by Ari Rutenberg
After a decade of delays, shutdowns, and toxic gas discoveries, the massive, $350 million Belmont Learning Complex has finally opened in downtown Los Angeles. Now renamed the Edward R. Roybal Learning Center, it was originally planned and designed to be both a relief to the massively overcrowded LA Unified School District and a model for new teaching paradigms, it had become the ultimate symbol of government waste. Though several investigations were conducted, no actual corruption was ever found. However the fact that the school was built on top of an old oil field and was vastly under-budgeted were the real issues. The giant school complex suffered from both explosive gas leaks as well as ground water poisoning from the oil drilling. It caused multiple work stoppages, and several times it was assumed the project was dead in the water.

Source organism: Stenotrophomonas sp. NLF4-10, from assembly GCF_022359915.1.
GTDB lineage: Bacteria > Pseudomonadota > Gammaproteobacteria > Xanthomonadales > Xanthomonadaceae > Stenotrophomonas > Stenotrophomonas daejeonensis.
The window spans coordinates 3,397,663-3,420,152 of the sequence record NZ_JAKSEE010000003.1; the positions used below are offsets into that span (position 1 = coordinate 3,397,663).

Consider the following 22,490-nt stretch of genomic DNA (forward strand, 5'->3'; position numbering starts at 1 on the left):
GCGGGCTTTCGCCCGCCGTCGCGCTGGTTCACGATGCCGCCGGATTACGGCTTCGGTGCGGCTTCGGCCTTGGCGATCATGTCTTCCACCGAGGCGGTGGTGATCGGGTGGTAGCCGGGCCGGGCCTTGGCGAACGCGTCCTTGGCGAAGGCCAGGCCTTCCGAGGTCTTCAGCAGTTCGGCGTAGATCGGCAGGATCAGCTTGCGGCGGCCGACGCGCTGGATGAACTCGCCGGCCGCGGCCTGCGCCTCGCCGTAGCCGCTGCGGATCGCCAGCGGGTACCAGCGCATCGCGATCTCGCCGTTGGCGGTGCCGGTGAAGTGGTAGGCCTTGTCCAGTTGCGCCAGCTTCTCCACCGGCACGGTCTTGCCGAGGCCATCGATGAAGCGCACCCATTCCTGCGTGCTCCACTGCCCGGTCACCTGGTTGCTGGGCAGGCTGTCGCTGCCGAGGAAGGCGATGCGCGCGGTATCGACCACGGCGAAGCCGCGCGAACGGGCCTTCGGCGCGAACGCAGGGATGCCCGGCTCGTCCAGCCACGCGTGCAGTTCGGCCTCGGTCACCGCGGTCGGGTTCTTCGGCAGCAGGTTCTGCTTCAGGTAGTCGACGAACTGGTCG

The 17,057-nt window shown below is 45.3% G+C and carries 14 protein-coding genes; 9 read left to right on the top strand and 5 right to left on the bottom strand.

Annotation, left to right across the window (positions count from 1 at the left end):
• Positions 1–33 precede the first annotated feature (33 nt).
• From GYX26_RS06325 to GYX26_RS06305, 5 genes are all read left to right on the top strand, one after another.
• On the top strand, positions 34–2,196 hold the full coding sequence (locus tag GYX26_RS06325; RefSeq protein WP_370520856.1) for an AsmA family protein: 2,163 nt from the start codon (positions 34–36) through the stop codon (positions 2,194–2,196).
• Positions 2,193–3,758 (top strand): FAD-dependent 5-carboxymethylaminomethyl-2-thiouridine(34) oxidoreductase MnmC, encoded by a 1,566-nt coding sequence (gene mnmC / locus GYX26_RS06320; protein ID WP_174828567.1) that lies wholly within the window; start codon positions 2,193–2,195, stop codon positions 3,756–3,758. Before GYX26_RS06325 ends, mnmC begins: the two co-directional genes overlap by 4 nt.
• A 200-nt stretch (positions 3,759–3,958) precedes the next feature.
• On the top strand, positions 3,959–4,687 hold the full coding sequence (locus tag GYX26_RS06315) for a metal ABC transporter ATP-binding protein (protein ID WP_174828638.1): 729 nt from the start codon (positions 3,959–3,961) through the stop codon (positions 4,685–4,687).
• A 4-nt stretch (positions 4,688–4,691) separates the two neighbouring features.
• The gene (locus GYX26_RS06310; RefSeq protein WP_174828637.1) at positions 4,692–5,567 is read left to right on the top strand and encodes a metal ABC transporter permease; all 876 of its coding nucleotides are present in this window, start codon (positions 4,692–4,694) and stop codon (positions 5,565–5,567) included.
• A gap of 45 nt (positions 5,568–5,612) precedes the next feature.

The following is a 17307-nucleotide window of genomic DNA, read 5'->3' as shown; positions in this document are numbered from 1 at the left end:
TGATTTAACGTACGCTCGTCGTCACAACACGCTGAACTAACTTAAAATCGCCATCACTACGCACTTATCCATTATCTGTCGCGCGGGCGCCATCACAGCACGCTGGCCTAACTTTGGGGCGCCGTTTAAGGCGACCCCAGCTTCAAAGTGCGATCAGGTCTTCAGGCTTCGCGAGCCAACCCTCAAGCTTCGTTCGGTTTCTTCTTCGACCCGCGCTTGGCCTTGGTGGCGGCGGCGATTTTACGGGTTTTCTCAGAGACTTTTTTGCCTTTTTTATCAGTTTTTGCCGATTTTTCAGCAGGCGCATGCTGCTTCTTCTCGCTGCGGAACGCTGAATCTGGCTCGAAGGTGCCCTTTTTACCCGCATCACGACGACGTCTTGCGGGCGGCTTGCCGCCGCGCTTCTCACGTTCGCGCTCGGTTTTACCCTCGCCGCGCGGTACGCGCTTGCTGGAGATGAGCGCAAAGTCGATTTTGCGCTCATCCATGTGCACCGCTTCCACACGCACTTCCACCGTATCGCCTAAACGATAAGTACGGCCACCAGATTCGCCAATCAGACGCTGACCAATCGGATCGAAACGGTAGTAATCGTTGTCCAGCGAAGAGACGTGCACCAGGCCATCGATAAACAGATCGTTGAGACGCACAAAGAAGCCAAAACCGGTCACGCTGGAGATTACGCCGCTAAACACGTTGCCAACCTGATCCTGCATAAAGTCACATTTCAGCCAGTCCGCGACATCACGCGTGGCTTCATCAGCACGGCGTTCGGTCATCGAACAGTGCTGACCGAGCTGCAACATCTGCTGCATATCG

As someone who grew up in L.A. watching this debacle happen, I am very heartened to see this victory, however small and belated, for the poverty stricken and underprivileged families who live around downtown L.A., and who are barely even part of our national dialogue. They really get so little, and even with dozens of new schools approved on recent L.A. county bond measures, the level of crowding and failure in the high schools is totally unacceptable in a wealthy nation. But for just a minute, I hope everyone can appreciate this small victory in the fight for an effective government.
Update: Reading the article again, I realized that they put up flaring towers to releive the gas danger. I don't get flaring towers. Essentially what they do is vent extra gas and burn it, and then let that dissipate into the atmosphere. The problems are that flaring is a major source of carbon emmissions, and instead of being allowed to dissipate could be used to generate power just like a natural gas turbine. In fact it would be a natural gas turbine. Wouldn't it have been nice if after 20 years (yes, the project began in 1988, the same year the first Bush was elected) and $350 million the school was not only safe but sustainably powered as well?